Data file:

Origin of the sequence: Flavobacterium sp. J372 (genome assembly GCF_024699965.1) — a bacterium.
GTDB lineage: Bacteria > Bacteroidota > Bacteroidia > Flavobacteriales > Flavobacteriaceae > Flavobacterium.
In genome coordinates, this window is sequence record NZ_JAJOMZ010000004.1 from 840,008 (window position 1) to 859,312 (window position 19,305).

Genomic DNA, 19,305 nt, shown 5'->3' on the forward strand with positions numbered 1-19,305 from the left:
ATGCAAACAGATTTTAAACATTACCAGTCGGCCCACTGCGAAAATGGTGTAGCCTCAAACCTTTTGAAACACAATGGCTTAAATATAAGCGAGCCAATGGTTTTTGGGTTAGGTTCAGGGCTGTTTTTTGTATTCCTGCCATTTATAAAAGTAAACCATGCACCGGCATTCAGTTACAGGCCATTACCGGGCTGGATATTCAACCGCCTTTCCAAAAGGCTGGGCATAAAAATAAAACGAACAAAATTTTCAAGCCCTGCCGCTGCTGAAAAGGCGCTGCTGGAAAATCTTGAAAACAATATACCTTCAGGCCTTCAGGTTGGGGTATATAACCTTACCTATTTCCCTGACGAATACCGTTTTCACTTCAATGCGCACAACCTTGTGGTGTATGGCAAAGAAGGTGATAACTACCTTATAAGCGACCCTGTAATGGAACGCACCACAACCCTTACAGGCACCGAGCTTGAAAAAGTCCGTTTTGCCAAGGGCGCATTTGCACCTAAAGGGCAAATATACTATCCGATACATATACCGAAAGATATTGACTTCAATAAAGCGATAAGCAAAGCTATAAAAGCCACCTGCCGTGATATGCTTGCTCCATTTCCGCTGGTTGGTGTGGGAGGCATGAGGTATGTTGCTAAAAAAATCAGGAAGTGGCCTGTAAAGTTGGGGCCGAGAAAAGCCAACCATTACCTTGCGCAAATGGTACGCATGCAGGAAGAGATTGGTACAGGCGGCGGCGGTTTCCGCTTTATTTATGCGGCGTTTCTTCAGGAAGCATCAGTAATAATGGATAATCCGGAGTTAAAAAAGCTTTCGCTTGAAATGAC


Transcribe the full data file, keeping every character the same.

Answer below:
Origin of the sequence: Flavobacterium sp. J372 (genome assembly GCF_024699965.1) — a bacterium.
GTDB lineage: Bacteria > Bacteroidota > Bacteroidia > Flavobacteriales > Flavobacteriaceae > Flavobacterium.
In genome coordinates, this window is sequence record NZ_JAJOMZ010000004.1 from 840,008 (window position 1) to 859,312 (window position 19,305).

Genomic DNA, 19,305 nt, shown 5'->3' on the forward strand with positions numbered 1-19,305 from the left:
ATGCAAACAGATTTTAAACATTACCAGTCGGCCCACTGCGAAAATGGTGTAGCCTCAAACCTTTTGAAACACAATGGCTTAAATATAAGCGAGCCAATGGTTTTTGGGTTAGGTTCAGGGCTGTTTTTTGTATTCCTGCCATTTATAAAAGTAAACCATGCACCGGCATTCAGTTACAGGCCATTACCGGGCTGGATATTCAACCGCCTTTCCAAAAGGCTGGGCATAAAAATAAAACGAACAAAATTTTCAAGCCCTGCCGCTGCTGAAAAGGCGCTGCTGGAAAATCTTGAAAACAATATACCTTCAGGCCTTCAGGTTGGGGTATATAACCTTACCTATTTCCCTGACGAATACCGTTTTCACTTCAATGCGCACAACCTTGTGGTGTATGGCAAAGAAGGTGATAACTACCTTATAAGCGACCCTGTAATGGAACGCACCACAACCCTTACAGGCACCGAGCTTGAAAAAGTCCGTTTTGCCAAGGGCGCATTTGCACCTAAAGGGCAAATATACTATCCGATACATATACCGAAAGATATTGACTTCAATAAAGCGATAAGCAAAGCTATAAAAGCCACCTGCCGTGATATGCTTGCTCCATTTCCGCTGGTTGGTGTGGGAGGCATGAGGTATGTTGCTAAAAAAATCAGGAAGTGGCCTGTAAAGTTGGGGCCGAGAAAAGCCAACCATTACCTTGCGCAAATGGTACGCATGCAGGAAGAGATTGGTACAGGCGGCGGCGGTTTCCGCTTTATTTATGCGGCGTTTCTTCAGGAAGCATCAGTAATAATGGATAATCCGGAGTTAAAAAAGCTTTCGCTTGAAATGAC